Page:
The power of attorney forms that New Yorkers use to protect their financial and legal interests in the event that they become medically incapacitated are "too complex and prone to improper execution," according to the New York State Bar Association.
That group has proposed legislative changes to the current law in order to simplify the forms and add penalties for financial institutions that ignore them.
The Empire State News article "NY Power of Attorney Form 'Full of Traps for the Unwary’" explains that some people have a modified power of attorney form that is longer than their wills.
The current remedy in such instances is to compel banks and other financial institutions to accept a valid power of attorney form by instituting a burdensome and expensive special proceeding in court. However, even if a judge orders the financial institution to recognize a valid power of attorney, the judge still can’t impose sanctions against the financial institution. The New York State Bar Association calls the remedy totally inadequate.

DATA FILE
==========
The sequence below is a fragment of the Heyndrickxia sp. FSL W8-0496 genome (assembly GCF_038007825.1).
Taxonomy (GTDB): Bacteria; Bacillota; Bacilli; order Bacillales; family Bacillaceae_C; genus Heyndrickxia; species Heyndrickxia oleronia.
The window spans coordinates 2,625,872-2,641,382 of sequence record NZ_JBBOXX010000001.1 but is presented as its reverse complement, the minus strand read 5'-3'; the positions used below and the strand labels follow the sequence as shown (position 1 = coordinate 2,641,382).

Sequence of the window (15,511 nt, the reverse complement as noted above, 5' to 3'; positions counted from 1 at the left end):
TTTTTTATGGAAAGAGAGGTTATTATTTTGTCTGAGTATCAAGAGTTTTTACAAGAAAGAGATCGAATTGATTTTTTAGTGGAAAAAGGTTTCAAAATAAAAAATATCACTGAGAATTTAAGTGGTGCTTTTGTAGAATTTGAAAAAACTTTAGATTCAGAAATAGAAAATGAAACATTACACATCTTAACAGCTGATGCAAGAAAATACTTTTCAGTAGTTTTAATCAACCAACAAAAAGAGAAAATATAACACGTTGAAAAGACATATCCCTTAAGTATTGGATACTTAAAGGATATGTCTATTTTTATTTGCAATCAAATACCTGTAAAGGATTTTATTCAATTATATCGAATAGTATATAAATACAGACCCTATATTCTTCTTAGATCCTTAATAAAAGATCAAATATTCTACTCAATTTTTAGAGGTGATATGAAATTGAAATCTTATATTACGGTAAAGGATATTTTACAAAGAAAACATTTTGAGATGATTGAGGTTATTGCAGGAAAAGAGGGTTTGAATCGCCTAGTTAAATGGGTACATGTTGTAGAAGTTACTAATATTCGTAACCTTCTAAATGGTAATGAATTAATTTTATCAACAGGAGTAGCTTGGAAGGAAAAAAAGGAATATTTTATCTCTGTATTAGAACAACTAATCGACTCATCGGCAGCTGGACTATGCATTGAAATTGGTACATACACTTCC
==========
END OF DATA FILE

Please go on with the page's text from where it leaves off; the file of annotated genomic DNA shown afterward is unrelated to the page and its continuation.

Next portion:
New York’s law was changed in 2008 and 2010 to require banks and other institutions to recognize legally valid power of attorney forms. Nonetheless, many banks and other financial institutions still require that their own forms be used. There are no sanctions against banks for failing to honor a valid Statutory Power of Attorney.
Reference: Empire State News (March 1, 2016) "NY Power of Attorney Form 'Full of Traps for the Unwary’"